The title of this post is drawn from the tenth novel, and the first of the fourth movement of Anthony Powell masterpiece A Dance to the Music of Time. Its the one with Erridge's funeral and Pamela Widerpool's disposal of Trapnel's manuscript in the canal. It's use by Powell references a quote from Lindsay Bagshaw and was a satire on various journalists of the time.
I was reminded of it when this wonderful collection of bookshelf porn popped up on a idle stroll through Facebook. Hat tip to Paulette Paterson via Alex Tewes for that. My children have oft mocked my inability to pass my a bookshop without emerging with a purchase, a sin or virtue that I shared with my mother while she was alive. I have only ever thrown away one book in my life, although several have been "borrowed" and may not return to the fold. Such losses have not stemmed the flow and just over a year ago I resorted to building book corridors to accommodate the volume.
Now I still have to complete the re-organisation of books that this move has enabled, and a year has passed. Sometime soon I will move everything bar the science fiction (which is organised) out and then reinstall it my subject area. However I also realised during the year that the limits would soon be reached again so reluctantly I decided to experiment with a Kindle. I started with the Kindle App on the iPad and that was useful, but not so easy to read in bed at nights. The Kindle is a specialist devise and coupled with a wallet with an integral light works in multiple locations, fits into the pocket of my coat and is generally useful.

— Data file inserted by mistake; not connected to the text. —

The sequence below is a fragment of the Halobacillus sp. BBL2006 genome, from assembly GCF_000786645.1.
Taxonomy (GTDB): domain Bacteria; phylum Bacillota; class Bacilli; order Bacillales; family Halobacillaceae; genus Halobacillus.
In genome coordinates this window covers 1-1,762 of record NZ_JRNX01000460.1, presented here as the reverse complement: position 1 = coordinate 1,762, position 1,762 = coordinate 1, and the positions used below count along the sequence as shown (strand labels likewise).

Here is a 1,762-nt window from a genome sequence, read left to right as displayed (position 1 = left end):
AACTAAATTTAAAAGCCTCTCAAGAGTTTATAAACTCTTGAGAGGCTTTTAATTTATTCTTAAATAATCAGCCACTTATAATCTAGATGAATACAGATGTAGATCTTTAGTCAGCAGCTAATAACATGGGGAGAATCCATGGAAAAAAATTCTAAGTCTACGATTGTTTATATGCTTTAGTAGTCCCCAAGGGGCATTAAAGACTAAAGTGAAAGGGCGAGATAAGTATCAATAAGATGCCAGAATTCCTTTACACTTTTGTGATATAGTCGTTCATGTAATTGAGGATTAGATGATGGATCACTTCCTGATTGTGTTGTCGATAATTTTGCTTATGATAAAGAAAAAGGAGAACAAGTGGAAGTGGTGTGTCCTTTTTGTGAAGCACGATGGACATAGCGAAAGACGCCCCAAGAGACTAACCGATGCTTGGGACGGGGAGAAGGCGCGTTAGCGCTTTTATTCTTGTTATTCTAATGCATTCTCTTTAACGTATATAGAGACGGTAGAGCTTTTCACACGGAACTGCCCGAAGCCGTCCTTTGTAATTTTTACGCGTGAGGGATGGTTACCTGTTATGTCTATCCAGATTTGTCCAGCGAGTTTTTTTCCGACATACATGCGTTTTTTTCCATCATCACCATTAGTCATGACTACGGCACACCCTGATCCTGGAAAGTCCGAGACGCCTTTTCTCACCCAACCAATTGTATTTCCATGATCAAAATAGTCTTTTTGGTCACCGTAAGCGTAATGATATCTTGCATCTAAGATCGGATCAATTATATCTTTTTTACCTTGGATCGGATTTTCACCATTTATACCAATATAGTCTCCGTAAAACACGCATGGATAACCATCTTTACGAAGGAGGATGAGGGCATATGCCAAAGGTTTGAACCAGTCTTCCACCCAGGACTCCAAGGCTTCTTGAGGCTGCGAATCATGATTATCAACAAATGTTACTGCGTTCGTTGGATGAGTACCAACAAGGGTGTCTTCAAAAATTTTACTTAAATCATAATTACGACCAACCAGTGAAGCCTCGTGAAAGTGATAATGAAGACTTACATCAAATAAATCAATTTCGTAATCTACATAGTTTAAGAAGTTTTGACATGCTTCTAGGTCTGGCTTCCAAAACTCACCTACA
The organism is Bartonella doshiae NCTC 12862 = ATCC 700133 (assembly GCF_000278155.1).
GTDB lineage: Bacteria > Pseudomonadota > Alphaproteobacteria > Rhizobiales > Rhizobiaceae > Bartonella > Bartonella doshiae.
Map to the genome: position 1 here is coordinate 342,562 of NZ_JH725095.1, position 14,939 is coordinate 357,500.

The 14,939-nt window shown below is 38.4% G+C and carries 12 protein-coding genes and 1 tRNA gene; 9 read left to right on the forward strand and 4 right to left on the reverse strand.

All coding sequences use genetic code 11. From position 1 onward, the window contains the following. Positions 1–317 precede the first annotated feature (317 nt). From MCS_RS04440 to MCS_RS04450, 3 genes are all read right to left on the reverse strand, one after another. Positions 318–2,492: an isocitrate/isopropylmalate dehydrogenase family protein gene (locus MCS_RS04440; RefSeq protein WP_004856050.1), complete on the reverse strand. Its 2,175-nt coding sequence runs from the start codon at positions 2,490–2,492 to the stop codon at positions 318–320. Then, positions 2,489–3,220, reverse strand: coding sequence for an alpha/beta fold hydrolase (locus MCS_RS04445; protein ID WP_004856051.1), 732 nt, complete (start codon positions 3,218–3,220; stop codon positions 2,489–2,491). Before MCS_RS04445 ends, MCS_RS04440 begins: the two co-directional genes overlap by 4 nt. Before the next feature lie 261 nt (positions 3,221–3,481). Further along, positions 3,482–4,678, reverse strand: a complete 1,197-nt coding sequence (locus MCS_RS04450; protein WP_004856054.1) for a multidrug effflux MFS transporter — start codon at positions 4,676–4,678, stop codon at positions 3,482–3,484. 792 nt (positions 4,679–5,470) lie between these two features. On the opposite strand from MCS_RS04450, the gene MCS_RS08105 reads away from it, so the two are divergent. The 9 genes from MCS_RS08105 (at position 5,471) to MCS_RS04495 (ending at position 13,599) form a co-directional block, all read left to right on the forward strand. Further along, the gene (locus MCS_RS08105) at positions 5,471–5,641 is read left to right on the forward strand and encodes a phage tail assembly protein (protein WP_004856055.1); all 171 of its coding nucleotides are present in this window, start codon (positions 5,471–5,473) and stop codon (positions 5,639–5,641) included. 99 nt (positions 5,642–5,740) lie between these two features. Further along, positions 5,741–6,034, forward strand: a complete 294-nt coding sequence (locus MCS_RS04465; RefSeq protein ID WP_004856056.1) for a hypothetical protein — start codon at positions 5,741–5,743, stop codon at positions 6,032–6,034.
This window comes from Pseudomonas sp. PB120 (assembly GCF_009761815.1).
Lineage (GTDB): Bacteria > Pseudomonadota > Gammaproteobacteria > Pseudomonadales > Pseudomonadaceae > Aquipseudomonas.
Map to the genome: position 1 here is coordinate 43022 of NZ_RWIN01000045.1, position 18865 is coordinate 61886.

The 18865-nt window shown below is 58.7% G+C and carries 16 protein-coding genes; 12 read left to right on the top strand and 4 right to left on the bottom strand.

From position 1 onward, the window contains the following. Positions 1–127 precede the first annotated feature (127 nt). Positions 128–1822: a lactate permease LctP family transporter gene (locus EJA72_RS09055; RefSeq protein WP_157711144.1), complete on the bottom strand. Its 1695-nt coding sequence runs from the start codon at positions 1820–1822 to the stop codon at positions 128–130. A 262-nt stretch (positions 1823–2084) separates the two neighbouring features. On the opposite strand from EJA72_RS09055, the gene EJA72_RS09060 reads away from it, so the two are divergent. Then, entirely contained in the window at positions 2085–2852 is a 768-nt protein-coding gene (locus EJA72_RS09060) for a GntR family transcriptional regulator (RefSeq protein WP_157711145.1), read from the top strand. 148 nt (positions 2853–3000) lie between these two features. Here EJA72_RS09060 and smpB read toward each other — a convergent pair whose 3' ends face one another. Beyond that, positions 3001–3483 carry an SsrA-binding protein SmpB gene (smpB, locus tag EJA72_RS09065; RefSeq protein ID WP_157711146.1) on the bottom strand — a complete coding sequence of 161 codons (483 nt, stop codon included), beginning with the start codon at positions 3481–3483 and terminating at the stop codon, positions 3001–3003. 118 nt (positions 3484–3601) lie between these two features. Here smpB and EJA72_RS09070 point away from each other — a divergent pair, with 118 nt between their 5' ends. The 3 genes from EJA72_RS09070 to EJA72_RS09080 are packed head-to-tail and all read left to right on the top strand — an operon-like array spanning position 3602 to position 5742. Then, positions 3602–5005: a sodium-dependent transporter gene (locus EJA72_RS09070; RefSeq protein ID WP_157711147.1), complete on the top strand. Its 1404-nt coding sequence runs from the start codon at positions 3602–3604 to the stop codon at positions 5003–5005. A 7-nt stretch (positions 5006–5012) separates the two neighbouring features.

I am by bent, a user of specialist tools. I contrasted this with Euan's approach to using the iPhone for everything in a previous post. So I have a sat nav, and an iPhone, and an iPad, and two cameras (portable, serious) and now a Kindle. The net carrying capacity is less despite such multiple devices and it allows more flexibility and, critically better management of battery life!
That said a Kindle changes habits, and there are some things it does not do well. So I have over the last few months evolved a policy for book purchases and have the following taxonomy:
So that is the current strategy, rather like Cynefin its about bounded applicability. However, if I had a larger house with more capacity for books, well I just might revert. Books call to you from bookshelves, you merely access then electronically.
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